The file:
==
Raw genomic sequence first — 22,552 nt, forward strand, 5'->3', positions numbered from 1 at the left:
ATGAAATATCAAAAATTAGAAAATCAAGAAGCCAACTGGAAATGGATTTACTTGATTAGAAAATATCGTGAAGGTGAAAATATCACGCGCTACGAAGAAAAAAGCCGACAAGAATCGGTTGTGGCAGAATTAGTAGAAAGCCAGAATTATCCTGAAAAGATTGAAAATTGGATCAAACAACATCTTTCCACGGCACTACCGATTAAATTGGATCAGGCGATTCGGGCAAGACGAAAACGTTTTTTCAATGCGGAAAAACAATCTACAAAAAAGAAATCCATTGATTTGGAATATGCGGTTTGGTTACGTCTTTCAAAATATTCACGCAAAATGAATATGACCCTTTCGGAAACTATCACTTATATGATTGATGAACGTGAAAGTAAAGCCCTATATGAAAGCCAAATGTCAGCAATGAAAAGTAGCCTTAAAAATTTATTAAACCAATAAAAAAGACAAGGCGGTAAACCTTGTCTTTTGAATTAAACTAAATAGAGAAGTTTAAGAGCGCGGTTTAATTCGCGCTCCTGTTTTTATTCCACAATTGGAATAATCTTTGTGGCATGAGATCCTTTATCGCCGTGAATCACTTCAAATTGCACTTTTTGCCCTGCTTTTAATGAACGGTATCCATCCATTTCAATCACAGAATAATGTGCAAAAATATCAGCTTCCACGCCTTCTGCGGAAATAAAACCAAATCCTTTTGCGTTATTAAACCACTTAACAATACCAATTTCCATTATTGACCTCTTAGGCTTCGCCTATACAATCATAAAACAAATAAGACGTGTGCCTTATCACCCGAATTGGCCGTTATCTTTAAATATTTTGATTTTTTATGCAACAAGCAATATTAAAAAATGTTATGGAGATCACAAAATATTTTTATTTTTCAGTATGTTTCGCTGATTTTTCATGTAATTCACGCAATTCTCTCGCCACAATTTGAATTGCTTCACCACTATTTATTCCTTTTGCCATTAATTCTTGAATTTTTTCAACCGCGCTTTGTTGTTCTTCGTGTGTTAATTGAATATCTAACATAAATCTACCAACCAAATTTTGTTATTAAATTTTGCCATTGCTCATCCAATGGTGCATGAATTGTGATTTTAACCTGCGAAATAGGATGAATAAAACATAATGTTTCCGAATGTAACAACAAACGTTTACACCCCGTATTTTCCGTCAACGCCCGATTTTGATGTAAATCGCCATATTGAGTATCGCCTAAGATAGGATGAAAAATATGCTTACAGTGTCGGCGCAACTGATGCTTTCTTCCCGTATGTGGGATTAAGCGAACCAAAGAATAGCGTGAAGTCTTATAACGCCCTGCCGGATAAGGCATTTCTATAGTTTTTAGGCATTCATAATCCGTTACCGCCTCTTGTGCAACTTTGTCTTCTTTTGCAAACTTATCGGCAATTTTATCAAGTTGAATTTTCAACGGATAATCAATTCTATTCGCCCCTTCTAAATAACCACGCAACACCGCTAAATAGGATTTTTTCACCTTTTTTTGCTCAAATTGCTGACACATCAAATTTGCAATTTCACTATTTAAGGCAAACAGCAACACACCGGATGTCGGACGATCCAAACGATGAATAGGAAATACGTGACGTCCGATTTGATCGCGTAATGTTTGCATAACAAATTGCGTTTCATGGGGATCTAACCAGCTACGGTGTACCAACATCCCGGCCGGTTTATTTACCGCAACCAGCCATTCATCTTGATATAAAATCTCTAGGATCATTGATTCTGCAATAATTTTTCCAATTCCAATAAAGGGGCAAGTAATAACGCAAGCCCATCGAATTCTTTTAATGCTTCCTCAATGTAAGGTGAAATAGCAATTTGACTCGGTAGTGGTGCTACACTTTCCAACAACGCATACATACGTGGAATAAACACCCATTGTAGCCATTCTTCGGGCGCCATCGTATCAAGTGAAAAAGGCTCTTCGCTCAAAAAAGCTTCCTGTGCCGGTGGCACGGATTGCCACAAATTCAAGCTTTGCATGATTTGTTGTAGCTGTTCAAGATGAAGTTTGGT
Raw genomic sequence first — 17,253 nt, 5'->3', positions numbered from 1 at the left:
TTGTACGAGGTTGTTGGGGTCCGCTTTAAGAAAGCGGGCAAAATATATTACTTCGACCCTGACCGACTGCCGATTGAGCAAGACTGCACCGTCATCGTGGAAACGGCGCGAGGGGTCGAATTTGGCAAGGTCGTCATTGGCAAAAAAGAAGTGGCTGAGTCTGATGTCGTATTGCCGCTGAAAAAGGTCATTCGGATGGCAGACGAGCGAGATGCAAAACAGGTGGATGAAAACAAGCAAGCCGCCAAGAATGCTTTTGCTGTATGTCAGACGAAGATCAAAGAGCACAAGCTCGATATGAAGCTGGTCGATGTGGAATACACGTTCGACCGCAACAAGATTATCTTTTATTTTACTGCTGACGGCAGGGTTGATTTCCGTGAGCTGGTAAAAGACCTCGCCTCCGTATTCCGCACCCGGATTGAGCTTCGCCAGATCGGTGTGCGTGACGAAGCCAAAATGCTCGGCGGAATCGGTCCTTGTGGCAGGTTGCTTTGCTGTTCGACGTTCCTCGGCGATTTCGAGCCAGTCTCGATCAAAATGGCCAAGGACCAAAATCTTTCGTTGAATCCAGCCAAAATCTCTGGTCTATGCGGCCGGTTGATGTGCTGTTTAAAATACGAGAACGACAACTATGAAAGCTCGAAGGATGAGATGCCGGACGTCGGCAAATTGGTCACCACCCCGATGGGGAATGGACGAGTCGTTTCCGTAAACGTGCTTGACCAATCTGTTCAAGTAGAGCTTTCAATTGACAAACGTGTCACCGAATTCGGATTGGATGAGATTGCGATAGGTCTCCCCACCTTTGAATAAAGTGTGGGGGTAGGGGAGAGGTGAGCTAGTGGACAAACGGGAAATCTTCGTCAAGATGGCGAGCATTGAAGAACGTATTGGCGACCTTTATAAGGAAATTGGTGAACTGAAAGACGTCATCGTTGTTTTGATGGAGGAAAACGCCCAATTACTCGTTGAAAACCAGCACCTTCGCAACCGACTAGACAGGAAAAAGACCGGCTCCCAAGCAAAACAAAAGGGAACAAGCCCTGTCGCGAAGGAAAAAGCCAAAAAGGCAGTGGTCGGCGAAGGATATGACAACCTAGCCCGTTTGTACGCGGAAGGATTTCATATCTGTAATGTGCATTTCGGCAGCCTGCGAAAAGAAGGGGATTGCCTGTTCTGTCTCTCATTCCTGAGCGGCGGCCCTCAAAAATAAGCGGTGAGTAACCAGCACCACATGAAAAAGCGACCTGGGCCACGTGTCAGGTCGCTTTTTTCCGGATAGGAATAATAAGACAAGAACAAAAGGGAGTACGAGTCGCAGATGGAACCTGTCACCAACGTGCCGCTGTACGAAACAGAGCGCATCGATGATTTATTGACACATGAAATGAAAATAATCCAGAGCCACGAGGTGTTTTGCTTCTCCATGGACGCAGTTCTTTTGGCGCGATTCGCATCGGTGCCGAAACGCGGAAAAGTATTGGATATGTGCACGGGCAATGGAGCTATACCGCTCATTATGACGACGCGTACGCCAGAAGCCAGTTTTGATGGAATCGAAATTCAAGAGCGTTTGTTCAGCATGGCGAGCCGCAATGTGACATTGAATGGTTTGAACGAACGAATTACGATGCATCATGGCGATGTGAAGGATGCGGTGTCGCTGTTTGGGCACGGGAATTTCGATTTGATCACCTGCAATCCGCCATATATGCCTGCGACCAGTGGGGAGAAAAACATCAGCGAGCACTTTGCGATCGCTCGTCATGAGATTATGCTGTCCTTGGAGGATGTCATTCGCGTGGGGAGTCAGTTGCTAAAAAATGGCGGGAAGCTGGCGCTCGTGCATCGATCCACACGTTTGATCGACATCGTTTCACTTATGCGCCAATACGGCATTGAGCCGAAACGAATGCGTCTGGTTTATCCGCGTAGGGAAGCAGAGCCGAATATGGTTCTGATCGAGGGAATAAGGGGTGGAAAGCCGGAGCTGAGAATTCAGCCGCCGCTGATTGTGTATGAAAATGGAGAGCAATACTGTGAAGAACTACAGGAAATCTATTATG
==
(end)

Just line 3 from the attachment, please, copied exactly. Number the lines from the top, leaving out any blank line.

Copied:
Raw genomic sequence first — 17,253 nt, 5'->3', positions numbered from 1 at the left: